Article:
Susan Anderson, the doctor known as Doc Susie

Doc Susie

She was petite and quick witted, and affectionately people called her “Doc Susie.”

But Susan Anderson didn’t start out wanting to be a physician. Her goal was to become a telegraph operator. Her father however encouraged her to attend medical school, which she did at the University of Michigan.

Being a female physician in the early 20th century proved to be challenging, as patients were reluctant to see a woman. After moving around a few times, she settled in Fraser, Colorado in 1907, a place with a cold and dry climate that was better for her tuberculosis.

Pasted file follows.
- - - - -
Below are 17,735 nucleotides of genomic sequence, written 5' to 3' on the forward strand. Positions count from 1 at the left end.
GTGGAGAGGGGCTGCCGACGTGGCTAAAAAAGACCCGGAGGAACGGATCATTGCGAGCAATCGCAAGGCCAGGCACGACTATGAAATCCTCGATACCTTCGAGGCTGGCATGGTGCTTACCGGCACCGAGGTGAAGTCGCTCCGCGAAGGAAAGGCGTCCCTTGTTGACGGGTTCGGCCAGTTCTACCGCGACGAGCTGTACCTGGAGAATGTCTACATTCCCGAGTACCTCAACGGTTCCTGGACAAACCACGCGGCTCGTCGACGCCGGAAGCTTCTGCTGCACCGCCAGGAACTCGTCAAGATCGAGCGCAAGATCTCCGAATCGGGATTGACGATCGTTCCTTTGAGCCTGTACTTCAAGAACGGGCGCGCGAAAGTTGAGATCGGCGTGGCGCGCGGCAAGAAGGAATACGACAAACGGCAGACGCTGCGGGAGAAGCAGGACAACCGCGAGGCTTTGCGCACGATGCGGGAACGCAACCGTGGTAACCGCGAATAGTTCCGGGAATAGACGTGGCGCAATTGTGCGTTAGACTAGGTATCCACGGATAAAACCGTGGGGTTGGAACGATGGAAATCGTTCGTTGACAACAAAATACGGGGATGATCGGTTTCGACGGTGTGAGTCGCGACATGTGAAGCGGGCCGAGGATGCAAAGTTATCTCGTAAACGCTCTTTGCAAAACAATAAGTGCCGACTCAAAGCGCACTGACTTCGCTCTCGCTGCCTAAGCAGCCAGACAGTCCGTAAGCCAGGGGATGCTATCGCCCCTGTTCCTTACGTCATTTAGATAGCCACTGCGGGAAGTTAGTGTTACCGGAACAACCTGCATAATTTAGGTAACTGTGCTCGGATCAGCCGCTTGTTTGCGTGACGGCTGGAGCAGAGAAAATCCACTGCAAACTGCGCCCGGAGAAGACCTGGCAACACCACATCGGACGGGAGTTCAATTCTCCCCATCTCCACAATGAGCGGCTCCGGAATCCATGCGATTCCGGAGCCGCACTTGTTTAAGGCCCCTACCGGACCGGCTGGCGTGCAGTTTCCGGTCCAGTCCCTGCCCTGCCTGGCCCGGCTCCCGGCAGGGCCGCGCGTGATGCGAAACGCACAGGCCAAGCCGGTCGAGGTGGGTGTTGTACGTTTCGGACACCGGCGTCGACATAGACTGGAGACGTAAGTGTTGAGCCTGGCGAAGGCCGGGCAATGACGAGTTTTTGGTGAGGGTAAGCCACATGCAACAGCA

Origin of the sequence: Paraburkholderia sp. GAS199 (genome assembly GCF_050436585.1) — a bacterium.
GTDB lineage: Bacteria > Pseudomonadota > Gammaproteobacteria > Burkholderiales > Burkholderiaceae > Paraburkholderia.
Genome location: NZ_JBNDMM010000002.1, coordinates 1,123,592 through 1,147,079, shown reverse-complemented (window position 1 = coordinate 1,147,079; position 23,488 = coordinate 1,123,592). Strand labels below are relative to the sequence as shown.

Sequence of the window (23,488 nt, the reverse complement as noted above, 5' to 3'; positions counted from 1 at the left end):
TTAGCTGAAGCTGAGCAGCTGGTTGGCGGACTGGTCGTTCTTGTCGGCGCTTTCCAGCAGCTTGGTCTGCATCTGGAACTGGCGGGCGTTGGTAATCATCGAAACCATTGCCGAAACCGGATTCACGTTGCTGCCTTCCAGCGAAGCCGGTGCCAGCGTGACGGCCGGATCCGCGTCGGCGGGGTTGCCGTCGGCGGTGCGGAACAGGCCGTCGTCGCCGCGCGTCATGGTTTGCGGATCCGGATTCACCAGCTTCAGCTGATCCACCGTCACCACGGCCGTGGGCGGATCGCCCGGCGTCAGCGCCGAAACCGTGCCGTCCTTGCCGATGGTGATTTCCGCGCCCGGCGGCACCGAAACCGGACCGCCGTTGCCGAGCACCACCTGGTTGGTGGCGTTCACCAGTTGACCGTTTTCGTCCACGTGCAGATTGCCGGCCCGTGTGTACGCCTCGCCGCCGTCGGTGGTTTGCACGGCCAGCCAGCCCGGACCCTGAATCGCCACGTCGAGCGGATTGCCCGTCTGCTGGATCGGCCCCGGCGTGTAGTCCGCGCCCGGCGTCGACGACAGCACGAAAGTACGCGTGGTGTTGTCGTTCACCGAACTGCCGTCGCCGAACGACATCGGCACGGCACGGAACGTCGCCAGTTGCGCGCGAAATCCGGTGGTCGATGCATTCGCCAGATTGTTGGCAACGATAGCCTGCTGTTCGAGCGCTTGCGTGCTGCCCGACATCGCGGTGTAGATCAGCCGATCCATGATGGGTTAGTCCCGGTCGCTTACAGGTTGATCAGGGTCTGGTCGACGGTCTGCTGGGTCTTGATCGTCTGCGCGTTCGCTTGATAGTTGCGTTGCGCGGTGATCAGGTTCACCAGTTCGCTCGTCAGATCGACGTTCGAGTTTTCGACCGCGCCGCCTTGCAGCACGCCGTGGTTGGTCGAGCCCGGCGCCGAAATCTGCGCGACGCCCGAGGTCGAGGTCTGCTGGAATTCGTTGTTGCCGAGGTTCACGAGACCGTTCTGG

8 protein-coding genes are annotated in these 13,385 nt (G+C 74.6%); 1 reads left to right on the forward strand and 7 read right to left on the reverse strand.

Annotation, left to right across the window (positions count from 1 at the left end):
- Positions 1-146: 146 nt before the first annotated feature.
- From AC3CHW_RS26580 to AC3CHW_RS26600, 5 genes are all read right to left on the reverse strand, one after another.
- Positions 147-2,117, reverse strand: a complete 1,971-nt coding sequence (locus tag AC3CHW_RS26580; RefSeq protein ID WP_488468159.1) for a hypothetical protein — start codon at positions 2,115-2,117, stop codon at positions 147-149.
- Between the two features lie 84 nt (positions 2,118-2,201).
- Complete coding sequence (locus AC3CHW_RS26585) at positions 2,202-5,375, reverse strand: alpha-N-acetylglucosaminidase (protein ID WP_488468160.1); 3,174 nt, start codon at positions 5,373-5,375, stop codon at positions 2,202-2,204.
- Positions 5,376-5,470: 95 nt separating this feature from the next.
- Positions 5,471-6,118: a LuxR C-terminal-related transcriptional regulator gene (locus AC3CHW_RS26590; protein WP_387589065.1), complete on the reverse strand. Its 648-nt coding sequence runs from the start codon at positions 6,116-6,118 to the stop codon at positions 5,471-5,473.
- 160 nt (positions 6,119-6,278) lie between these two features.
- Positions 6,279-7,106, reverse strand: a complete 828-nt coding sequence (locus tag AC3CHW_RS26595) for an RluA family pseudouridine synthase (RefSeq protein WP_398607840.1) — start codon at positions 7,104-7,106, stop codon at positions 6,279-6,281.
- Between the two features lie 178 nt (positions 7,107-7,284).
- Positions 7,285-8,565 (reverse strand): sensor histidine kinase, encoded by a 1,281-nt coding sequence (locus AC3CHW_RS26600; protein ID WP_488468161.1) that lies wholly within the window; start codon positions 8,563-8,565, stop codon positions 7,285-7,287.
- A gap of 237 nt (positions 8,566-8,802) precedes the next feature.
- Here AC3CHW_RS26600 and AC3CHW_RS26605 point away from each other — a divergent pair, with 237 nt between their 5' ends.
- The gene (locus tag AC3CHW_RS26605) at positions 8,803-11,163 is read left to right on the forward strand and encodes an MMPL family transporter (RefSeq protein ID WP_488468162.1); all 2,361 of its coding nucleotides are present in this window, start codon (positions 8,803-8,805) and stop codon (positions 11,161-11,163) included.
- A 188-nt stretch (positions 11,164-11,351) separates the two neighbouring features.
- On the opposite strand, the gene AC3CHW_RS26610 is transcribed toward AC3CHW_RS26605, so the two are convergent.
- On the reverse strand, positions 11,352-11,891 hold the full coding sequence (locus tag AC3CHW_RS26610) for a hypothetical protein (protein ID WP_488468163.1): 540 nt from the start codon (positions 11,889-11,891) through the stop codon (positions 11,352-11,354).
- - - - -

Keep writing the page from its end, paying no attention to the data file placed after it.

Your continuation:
Here she thrived. She treated families, ranchers, loggers, railroad workers, and even an occasional horse or cow. “The vast majority of her patients required her to make house calls, though she never owned a horse or a car. Instead, she dressed in layers, wore high hip boots, and trekked through deep snows and freezing temperatures to reach her patients.”

In return, she was usually paid in firewood or food.

“Doc Susie” was a physician to the people of Fraser for almost 50 years, until she retired in 1956.